If you mention the name Furuta Oribe, most Japanese will probably give you a blank stare.

But this 16th-century samurai warrior and tea master is well known to residents of Gifu Prefecture.

The Gifu Prefectural Government is now hoping to raise his profile in New York by holding two six-day exhibitions showcasing his philosophy and his influence on modern-day Japanese culture.

An exhibition titled “The Turning Point: Oribe and the Arts of 16th-Century Japan” will be held at the Metropolitan Museum of Art in New York from Oct. 28 through Nov. 2.

The display will feature some 180 tea ceremony bowls and utensils characteristic of the Azuchi-Momoyama Period (1576-1600), along with paintings and crafts created in Oribe style.

The exhibits include 70 items borrowed from American and Canadian collections.

As part of what Gifu officials describe as the Oribe 2003 in New York project, a special tea ceremony will be held at the museum on the opening day of the exhibition.

Some 400 guests have been invited to attend the event, including New York City Mayor Michael Bloomberg, New York Gov. George Pataki and Shoichiro Toyoda, honorary chairman of Toyota Motor Corp.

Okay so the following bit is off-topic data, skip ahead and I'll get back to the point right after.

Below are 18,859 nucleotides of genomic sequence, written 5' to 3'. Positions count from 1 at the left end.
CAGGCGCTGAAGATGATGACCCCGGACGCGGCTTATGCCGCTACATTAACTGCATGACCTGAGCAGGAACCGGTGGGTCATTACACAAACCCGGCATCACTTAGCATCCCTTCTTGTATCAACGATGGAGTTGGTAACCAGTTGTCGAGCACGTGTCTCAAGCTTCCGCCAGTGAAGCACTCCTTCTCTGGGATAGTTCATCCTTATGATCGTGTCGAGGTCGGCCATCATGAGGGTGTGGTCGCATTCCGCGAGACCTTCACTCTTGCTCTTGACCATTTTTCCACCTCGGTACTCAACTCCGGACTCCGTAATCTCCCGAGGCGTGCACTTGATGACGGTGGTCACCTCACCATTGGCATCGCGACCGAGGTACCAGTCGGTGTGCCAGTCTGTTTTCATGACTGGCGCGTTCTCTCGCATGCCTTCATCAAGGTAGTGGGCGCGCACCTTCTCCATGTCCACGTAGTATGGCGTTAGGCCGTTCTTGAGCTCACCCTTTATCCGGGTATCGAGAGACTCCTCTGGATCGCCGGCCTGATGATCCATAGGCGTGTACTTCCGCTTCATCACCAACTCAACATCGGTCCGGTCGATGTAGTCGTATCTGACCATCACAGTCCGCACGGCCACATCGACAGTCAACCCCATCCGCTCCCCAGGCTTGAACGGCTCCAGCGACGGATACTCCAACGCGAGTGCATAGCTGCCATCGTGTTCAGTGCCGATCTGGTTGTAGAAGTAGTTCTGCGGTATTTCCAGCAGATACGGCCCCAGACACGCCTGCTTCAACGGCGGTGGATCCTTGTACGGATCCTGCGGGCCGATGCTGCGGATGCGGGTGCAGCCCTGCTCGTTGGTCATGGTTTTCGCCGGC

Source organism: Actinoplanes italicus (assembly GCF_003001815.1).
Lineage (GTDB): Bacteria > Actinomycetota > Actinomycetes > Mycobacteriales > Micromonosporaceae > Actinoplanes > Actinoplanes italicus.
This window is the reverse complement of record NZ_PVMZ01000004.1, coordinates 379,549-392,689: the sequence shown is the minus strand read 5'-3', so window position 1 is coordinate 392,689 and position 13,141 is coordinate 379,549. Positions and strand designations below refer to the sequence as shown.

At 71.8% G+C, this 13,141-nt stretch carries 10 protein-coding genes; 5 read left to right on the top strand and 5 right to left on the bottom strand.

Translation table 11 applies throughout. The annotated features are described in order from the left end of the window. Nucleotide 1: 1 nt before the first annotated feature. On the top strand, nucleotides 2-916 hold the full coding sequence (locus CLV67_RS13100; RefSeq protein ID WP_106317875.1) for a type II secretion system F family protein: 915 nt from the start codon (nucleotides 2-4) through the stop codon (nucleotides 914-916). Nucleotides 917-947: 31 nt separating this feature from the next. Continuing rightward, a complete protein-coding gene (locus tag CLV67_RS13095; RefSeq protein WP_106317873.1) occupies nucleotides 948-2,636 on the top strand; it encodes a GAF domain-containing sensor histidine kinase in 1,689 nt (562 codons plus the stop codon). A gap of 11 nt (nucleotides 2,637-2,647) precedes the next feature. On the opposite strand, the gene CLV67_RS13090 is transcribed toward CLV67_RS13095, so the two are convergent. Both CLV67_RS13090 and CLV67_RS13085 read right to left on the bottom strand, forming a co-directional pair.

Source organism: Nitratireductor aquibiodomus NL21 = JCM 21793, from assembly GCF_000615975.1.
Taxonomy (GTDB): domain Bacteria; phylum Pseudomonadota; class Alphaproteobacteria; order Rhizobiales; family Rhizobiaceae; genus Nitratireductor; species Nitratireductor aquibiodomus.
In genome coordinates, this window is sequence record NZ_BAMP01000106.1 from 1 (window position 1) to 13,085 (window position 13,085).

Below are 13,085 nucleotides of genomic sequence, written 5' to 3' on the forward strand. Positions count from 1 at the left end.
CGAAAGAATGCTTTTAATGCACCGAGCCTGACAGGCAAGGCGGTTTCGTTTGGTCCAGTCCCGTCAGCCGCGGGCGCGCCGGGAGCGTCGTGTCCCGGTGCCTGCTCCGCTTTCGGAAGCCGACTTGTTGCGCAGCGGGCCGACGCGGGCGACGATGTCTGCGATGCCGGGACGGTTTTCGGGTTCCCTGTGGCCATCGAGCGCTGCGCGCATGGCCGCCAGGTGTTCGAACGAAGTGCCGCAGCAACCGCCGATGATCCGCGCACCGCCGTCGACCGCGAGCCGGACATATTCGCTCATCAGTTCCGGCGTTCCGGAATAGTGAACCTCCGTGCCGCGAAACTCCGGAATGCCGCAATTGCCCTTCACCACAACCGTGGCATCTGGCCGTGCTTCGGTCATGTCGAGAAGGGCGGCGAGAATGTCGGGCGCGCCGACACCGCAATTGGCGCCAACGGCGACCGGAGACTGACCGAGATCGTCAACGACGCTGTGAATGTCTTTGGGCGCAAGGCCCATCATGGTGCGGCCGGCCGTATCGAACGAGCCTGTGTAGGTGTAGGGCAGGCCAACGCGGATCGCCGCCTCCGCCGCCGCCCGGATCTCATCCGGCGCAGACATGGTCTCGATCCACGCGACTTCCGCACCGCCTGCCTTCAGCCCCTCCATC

Meanwhile, another Oribe-linked exhibition, titled “Lifestyle, Crafts and Sights of Gifu, Japan,” will be held simultaneously at Vanderbilt Hall in Grand Central Terminal.

Aside from Gifu products, including crafts, furniture and paper goods, tourist information on the prefecture will be offered to New Yorkers.

The officials said the prefecture will use these events to promote the 2005 Aichi World Exposition, hoping that visitors to the exposition will also come to neighboring Gifu.

Briefing the media recently about the New York project, Gifu Gov. Taku Kajiwara said his government has been promoting Oribe’s philosophy since 1996, seeking to revive old traditions and foster the growth of new industry and culture.

According to Kajiwara, Oribe, a native of today’s Gifu Prefecture, lived through the turbulent civil wars of the 16th century.

He served the three prominent conquerors of the period — Oda Nobunaga, Toyotomi Hideyoshi and Ieyasu Tokugawa, who unified the country by pacifying local warlords.

Oribe is remembered today not as a samurai but as a tea master. He was one of the seven disciples of Rikyu, the founder of the tea ceremony. Yet he was not a man to adhere to any convention.

“For instance, perfectly round and symmetrical bowls for tea ceremony were highly valued. But Oribe found new new value in bowls that were not perfectly round, even in those with cracks,” Kajiwara said.

Describing the spirit of Oribe as freedom, innovation and creativity, the governor said the respect for differences among individuals, embodied in Oribe’s philosophy, is what today’s world lacks.

“His philosophy will be a solution to the troubled contemporary world, which is full of conflicts ascribed to differences of races and religions, as described by U.S. scholar Samuel Huntington’s best-selling book “The Clash of Civilizations,” ‘ he said.

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